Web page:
Even if through the report mentioned above, the administrator is not considered responsible for the occurrence of the insolvency of the company, the chairman of the creditor’s committee, a creditor appointed by the creditor’s assembly or the creditor that holds more than 50% of the claims submitted to the statement of affaires, may submit claims to attract the personal liability of the administrator.
The reasons for which a claim can be formulated are listed exhaustively by the law, not being left to the subjective assessment of shareholders, which means that these are the only cases for which an administrator will have to respond with his own assets in order to cover the liability of the insolvent company.
These are the things the administrator should do in order to be held accountable:
a) Use goods or credits of the company in his own gain or that of another person;
b) Do commerce for personal interest but with covering of the company;
c) Order, for personal interest, the continuation of an activity that led, manifestly, the company to insolvency;
d) Provide fictive bookkeeping, made to disappear some accounting documents or not keeping the accountancy in accordance with the law;
e) Embezzle or conceal a part of the company’s assets or increase fictitiously the company’s liabilities;
f) Use ruinous means to procure funds for the company, in order to delay insolvency;
g) In the month previous to the insolvency, pay or order a future payment to a preferential creditor at the expense of other creditors.
As you can see, these situations are clearly described by law, in art. 138, paragraph 1. However, in practice, there are claims that do not meet these criteria completely. To be clear, I will take for example the letter c) from above. Here is stated “the continuation of an activity that led, manifestly, the company to insolvency”. Note, however, continued activity is not enough to attract the personal liability of the administrator, but it is absolutely necessary to prove also the personal interest of the administrator in continuing the business activity that led, manifestly the company to insolvency.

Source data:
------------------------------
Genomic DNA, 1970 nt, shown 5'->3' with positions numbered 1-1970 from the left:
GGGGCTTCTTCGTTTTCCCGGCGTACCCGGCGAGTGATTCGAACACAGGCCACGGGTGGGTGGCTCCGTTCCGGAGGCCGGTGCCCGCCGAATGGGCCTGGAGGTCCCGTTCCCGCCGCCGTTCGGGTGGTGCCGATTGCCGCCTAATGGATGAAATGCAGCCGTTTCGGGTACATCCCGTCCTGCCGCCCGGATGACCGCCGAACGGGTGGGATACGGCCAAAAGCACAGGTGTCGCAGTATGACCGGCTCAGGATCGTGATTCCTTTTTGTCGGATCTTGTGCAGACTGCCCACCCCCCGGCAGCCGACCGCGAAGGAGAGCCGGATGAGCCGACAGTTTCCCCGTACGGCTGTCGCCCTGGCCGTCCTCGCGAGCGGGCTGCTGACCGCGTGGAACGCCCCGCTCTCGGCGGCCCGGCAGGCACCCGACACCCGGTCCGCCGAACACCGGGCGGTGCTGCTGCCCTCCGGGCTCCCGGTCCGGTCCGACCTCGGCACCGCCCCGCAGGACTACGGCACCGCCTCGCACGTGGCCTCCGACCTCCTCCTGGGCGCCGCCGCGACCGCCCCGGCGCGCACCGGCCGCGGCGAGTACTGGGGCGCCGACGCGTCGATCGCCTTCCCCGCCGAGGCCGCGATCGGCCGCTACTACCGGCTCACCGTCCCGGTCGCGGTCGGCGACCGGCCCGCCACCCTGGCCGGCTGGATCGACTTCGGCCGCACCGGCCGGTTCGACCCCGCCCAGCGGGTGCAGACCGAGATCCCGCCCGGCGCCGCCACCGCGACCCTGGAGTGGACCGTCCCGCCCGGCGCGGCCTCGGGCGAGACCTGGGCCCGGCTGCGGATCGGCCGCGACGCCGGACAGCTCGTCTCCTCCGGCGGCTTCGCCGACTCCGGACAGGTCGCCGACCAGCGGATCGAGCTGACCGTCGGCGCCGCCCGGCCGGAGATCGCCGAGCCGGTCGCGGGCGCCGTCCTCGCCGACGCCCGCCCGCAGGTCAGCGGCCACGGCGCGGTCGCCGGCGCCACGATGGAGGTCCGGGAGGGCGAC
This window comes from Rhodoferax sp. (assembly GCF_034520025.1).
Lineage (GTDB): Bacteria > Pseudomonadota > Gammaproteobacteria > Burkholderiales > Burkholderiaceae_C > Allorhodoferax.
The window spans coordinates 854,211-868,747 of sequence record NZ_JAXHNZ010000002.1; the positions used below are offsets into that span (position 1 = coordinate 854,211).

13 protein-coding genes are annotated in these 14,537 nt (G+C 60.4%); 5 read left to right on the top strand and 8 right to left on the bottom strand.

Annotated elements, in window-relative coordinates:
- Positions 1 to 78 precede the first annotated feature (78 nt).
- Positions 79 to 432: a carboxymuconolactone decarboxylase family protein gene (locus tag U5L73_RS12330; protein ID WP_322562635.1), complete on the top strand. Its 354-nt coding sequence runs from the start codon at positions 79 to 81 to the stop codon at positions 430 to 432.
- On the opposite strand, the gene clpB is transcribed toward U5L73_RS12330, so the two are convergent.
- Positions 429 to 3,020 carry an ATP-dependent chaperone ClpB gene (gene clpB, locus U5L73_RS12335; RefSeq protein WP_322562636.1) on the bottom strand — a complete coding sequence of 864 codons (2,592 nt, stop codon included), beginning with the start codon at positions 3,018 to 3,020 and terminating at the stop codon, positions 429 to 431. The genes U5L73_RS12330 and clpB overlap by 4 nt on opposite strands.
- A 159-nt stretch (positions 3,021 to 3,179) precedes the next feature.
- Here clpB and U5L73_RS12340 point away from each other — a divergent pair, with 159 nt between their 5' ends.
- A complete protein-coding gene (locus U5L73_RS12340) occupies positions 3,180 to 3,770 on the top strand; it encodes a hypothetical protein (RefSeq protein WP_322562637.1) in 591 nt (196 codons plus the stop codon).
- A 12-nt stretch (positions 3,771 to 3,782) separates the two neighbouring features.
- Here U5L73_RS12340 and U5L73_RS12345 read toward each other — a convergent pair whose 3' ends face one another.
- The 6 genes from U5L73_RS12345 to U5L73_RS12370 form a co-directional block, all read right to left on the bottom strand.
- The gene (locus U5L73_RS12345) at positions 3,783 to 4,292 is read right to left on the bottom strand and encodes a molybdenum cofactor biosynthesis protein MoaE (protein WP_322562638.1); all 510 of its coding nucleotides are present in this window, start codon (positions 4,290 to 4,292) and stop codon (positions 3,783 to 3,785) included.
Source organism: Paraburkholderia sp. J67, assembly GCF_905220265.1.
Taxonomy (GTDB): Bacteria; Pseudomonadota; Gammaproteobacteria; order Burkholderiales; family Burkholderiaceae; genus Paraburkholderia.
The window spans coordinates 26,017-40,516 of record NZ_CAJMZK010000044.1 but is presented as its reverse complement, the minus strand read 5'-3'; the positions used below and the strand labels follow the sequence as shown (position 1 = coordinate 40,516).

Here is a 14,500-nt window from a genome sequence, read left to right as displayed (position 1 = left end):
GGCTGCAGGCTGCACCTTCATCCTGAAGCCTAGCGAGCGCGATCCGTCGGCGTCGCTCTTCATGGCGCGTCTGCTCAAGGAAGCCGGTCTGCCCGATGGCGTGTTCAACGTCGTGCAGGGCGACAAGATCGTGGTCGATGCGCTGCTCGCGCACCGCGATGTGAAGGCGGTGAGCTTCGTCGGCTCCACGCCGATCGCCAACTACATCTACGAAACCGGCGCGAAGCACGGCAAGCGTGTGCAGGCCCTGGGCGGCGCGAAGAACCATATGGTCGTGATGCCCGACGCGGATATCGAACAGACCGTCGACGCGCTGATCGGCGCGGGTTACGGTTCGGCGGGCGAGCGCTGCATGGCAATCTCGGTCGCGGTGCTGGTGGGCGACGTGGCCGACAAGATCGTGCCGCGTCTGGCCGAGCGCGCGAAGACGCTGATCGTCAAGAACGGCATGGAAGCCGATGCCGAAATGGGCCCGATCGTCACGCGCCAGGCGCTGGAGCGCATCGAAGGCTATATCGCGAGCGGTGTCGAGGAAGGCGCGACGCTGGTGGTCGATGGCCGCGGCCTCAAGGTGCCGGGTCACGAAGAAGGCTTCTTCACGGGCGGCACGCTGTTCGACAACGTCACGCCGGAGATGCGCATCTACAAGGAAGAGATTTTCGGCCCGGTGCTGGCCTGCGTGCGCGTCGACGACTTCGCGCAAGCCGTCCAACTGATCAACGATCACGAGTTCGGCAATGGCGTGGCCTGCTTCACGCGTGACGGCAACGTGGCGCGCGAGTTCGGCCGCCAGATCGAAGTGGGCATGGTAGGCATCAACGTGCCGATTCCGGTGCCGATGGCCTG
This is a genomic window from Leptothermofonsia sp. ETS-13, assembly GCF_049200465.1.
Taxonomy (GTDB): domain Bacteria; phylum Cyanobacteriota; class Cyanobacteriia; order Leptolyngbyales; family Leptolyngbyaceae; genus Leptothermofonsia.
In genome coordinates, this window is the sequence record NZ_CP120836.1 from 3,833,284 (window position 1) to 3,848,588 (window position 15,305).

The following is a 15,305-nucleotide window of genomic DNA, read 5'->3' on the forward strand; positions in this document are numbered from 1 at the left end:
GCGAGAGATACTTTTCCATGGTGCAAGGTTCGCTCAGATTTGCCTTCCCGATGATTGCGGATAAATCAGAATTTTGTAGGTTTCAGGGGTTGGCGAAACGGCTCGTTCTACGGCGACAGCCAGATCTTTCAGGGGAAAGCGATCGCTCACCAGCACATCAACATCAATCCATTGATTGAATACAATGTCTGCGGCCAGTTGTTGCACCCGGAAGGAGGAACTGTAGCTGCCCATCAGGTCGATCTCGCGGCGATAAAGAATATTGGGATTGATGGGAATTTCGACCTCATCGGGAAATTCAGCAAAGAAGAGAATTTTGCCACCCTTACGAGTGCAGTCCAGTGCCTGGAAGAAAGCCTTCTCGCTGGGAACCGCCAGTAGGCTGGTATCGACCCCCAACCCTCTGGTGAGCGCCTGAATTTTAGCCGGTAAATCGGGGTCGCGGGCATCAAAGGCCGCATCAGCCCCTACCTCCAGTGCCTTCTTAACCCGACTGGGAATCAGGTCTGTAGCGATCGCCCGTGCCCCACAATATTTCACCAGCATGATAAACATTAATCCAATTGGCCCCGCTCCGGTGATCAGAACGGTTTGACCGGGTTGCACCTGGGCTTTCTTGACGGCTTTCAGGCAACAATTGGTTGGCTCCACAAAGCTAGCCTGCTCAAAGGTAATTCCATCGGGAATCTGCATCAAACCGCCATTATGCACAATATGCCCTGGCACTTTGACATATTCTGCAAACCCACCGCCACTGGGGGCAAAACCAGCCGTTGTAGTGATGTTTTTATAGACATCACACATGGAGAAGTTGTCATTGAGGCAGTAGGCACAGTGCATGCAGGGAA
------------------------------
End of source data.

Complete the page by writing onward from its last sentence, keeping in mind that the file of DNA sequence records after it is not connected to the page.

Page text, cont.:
Regarding the deed recorded at letter g), the law provides also an exception, namely whether the payments made preferentially to a particular creditor was performed in good faith, in the execution of an agreement described in the same article in paragraph 1.
Also, the person filing the complaint in order to attract the personal liability of the administrator shall prove the causal link between the acts (those mentioned above in letters a-g) and insolvency, the guilt of the administrator (this cannot be only presumed) and the damage to the creditor.
Fulfilling all these criteria is essential in order for the administrator to be put in a position to respond with his own assets.
The period in which such a claim can be filed is 3 years from the date when it was known or should have been known who is the person responsible for the insolvency of the company.
The complaint for attracting the personal liability of the administrator will be judged in a separate file and if it is allowed by the judge you risk seizing of your assets and to be foreclosed.